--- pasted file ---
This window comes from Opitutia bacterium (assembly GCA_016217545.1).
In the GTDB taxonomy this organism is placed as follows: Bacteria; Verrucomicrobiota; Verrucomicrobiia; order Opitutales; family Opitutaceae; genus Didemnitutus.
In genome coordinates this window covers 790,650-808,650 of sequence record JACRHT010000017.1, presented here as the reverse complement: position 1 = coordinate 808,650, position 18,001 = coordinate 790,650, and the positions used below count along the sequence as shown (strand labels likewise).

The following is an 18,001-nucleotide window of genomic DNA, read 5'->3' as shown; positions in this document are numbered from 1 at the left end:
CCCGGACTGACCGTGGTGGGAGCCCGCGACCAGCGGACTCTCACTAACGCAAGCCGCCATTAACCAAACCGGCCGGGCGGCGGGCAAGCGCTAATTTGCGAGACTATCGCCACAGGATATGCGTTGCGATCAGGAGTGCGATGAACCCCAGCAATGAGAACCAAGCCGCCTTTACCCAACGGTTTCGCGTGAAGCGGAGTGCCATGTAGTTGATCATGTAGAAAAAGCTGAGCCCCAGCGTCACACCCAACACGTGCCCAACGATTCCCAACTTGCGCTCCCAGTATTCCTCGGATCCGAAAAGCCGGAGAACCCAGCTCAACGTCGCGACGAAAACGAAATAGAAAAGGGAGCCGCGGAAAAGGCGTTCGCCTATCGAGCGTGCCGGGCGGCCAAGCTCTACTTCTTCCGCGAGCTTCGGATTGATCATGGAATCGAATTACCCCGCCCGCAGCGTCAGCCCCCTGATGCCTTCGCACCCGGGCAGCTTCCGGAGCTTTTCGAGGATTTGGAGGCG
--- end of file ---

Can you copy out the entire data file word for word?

This window comes from Opitutia bacterium (assembly GCA_016217545.1).
In the GTDB taxonomy this organism is placed as follows: Bacteria; Verrucomicrobiota; Verrucomicrobiia; order Opitutales; family Opitutaceae; genus Didemnitutus.
In genome coordinates this window covers 790,650-808,650 of sequence record JACRHT010000017.1, presented here as the reverse complement: position 1 = coordinate 808,650, position 18,001 = coordinate 790,650, and the positions used below count along the sequence as shown (strand labels likewise).

The following is an 18,001-nucleotide window of genomic DNA, read 5'->3' as shown; positions in this document are numbered from 1 at the left end:
CCCGGACTGACCGTGGTGGGAGCCCGCGACCAGCGGACTCTCACTAACGCAAGCCGCCATTAACCAAACCGGCCGGGCGGCGGGCAAGCGCTAATTTGCGAGACTATCGCCACAGGATATGCGTTGCGATCAGGAGTGCGATGAACCCCAGCAATGAGAACCAAGCCGCCTTTACCCAACGGTTTCGCGTGAAGCGGAGTGCCATGTAGTTGATCATGTAGAAAAAGCTGAGCCCCAGCGTCACACCCAACACGTGCCCAACGATTCCCAACTTGCGCTCCCAGTATTCCTCGGATCCGAAAAGCCGGAGAACCCAGCTCAACGTCGCGACGAAAACGAAATAGAAAAGGGAGCCGCGGAAAAGGCGTTCGCCTATCGAGCGTGCCGGGCGGCCAAGCTCTACTTCTTCCGCGAGCTTCGGATTGATCATGGAATCGAATTACCCCGCCCGCAGCGTCAGCCCCCTGATGCCTTCGCACCCGGGCAGCTTCCGGAGCTTTTCGAGGATTTGGAGGCG